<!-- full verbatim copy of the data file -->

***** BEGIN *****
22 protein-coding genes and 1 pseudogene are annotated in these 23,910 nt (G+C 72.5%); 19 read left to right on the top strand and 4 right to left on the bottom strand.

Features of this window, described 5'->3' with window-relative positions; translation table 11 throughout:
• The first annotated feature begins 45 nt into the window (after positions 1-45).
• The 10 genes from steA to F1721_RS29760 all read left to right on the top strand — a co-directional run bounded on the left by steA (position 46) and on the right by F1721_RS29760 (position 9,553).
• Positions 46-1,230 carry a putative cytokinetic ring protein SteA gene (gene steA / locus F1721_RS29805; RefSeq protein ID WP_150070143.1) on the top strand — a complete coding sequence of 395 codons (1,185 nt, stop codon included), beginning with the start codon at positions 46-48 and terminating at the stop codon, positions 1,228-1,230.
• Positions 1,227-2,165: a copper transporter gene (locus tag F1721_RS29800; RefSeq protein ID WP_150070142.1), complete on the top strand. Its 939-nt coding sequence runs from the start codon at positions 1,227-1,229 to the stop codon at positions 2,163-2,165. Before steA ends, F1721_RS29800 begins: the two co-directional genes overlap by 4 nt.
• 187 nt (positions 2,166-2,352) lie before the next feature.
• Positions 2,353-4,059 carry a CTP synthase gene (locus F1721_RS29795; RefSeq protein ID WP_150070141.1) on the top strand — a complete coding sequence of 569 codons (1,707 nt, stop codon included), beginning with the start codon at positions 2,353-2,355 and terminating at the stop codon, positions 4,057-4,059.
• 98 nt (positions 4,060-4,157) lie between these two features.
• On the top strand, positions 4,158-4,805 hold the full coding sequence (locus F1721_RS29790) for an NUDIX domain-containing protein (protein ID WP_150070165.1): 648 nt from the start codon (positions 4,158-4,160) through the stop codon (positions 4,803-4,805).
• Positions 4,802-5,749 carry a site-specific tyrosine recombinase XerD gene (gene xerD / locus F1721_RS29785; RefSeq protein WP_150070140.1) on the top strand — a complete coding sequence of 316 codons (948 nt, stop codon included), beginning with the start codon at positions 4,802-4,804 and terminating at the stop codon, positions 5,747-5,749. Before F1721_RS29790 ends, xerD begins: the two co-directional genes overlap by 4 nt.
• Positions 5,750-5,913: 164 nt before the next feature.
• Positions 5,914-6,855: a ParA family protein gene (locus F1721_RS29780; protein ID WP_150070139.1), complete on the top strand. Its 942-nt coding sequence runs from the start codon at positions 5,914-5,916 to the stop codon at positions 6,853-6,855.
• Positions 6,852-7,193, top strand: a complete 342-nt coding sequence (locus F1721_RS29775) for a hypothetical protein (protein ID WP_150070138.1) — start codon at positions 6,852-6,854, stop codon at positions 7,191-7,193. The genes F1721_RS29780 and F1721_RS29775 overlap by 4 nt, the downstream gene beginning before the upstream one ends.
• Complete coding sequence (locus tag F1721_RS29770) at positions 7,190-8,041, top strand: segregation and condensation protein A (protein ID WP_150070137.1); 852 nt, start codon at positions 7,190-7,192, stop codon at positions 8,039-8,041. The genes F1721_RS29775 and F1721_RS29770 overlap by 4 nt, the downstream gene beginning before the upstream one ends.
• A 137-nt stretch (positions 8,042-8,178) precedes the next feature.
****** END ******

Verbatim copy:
22 protein-coding genes and 1 pseudogene are annotated in these 23,910 nt (G+C 72.5%); 19 read left to right on the top strand and 4 right to left on the bottom strand.

Features of this window, described 5'->3' with window-relative positions; translation table 11 throughout:
• The first annotated feature begins 45 nt into the window (after positions 1-45).
• The 10 genes from steA to F1721_RS29760 all read left to right on the top strand — a co-directional run bounded on the left by steA (position 46) and on the right by F1721_RS29760 (position 9,553).
• Positions 46-1,230 carry a putative cytokinetic ring protein SteA gene (gene steA / locus F1721_RS29805; RefSeq protein ID WP_150070143.1) on the top strand — a complete coding sequence of 395 codons (1,185 nt, stop codon included), beginning with the start codon at positions 46-48 and terminating at the stop codon, positions 1,228-1,230.
• Positions 1,227-2,165: a copper transporter gene (locus tag F1721_RS29800; RefSeq protein ID WP_150070142.1), complete on the top strand. Its 939-nt coding sequence runs from the start codon at positions 1,227-1,229 to the stop codon at positions 2,163-2,165. Before steA ends, F1721_RS29800 begins: the two co-directional genes overlap by 4 nt.
• 187 nt (positions 2,166-2,352) lie before the next feature.
• Positions 2,353-4,059 carry a CTP synthase gene (locus F1721_RS29795; RefSeq protein ID WP_150070141.1) on the top strand — a complete coding sequence of 569 codons (1,707 nt, stop codon included), beginning with the start codon at positions 2,353-2,355 and terminating at the stop codon, positions 4,057-4,059.
• 98 nt (positions 4,060-4,157) lie between these two features.
• On the top strand, positions 4,158-4,805 hold the full coding sequence (locus F1721_RS29790) for an NUDIX domain-containing protein (protein ID WP_150070165.1): 648 nt from the start codon (positions 4,158-4,160) through the stop codon (positions 4,803-4,805).
• Positions 4,802-5,749 carry a site-specific tyrosine recombinase XerD gene (gene xerD / locus F1721_RS29785; RefSeq protein WP_150070140.1) on the top strand — a complete coding sequence of 316 codons (948 nt, stop codon included), beginning with the start codon at positions 4,802-4,804 and terminating at the stop codon, positions 5,747-5,749. Before F1721_RS29790 ends, xerD begins: the two co-directional genes overlap by 4 nt.
• Positions 5,750-5,913: 164 nt before the next feature.
• Positions 5,914-6,855: a ParA family protein gene (locus F1721_RS29780; protein ID WP_150070139.1), complete on the top strand. Its 942-nt coding sequence runs from the start codon at positions 5,914-5,916 to the stop codon at positions 6,853-6,855.
• Positions 6,852-7,193, top strand: a complete 342-nt coding sequence (locus F1721_RS29775) for a hypothetical protein (protein ID WP_150070138.1) — start codon at positions 6,852-6,854, stop codon at positions 7,191-7,193. The genes F1721_RS29780 and F1721_RS29775 overlap by 4 nt, the downstream gene beginning before the upstream one ends.
• Complete coding sequence (locus tag F1721_RS29770) at positions 7,190-8,041, top strand: segregation and condensation protein A (protein ID WP_150070137.1); 852 nt, start codon at positions 7,190-7,192, stop codon at positions 8,039-8,041. The genes F1721_RS29775 and F1721_RS29770 overlap by 4 nt, the downstream gene beginning before the upstream one ends.
• A 137-nt stretch (positions 8,042-8,178) precedes the next feature.